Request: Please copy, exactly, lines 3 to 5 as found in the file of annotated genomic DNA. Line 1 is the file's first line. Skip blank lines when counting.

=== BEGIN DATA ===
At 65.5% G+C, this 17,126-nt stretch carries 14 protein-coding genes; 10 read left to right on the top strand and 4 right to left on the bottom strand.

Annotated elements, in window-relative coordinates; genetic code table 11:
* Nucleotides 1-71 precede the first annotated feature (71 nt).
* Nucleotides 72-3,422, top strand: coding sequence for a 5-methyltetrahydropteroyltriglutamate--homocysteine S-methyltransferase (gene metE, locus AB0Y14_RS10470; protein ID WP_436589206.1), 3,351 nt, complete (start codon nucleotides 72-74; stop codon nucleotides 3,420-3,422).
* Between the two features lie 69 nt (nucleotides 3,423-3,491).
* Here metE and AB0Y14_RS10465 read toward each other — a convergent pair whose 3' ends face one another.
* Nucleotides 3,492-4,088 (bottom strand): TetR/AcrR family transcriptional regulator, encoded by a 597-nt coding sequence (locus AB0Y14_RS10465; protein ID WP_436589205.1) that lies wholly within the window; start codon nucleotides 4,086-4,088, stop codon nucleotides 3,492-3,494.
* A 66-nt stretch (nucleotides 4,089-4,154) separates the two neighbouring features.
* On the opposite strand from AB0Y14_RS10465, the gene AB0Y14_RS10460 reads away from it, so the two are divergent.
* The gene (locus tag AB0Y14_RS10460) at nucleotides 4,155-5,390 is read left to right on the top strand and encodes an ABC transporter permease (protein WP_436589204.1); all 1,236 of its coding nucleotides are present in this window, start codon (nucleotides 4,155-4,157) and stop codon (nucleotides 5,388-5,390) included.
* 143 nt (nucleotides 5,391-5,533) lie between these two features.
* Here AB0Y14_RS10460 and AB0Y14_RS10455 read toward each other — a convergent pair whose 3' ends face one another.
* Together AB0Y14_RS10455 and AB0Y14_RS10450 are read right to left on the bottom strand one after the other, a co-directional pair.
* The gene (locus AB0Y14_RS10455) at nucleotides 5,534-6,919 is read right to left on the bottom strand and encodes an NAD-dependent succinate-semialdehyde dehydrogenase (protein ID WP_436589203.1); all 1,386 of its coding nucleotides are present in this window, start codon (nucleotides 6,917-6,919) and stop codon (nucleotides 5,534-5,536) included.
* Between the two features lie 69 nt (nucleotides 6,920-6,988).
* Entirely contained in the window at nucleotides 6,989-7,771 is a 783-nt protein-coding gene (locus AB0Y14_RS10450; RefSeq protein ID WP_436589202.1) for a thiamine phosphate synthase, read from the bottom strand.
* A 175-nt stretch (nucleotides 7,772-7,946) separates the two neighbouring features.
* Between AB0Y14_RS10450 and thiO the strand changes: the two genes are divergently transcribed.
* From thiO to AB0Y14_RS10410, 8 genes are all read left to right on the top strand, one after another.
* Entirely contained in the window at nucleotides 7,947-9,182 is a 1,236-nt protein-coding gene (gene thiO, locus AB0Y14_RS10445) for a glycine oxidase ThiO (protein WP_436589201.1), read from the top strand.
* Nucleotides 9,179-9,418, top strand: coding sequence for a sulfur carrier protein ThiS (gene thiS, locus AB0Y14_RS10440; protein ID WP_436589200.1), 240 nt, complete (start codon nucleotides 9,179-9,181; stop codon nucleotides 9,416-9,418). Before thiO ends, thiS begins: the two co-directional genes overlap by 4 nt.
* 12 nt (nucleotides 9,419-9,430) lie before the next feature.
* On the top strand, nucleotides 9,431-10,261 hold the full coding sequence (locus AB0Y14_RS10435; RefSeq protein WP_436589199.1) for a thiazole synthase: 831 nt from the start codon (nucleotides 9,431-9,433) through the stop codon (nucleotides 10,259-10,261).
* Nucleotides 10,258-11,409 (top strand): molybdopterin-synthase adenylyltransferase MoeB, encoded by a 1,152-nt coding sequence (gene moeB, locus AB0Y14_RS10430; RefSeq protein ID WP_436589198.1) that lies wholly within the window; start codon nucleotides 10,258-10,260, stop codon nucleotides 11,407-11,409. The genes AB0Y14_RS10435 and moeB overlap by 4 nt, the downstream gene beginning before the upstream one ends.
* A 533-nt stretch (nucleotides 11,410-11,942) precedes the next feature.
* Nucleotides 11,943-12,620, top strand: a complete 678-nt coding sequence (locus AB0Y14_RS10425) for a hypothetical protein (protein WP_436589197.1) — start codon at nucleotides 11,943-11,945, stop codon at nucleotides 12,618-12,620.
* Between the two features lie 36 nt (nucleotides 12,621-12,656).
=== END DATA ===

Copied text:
* Nucleotides 1-71 precede the first annotated feature (71 nt).
* Nucleotides 72-3,422, top strand: coding sequence for a 5-methyltetrahydropteroyltriglutamate--homocysteine S-methyltransferase (gene metE, locus AB0Y14_RS10470; protein ID WP_436589206.1), 3,351 nt, complete (start codon nucleotides 72-74; stop codon nucleotides 3,420-3,422).
* Between the two features lie 69 nt (nucleotides 3,423-3,491).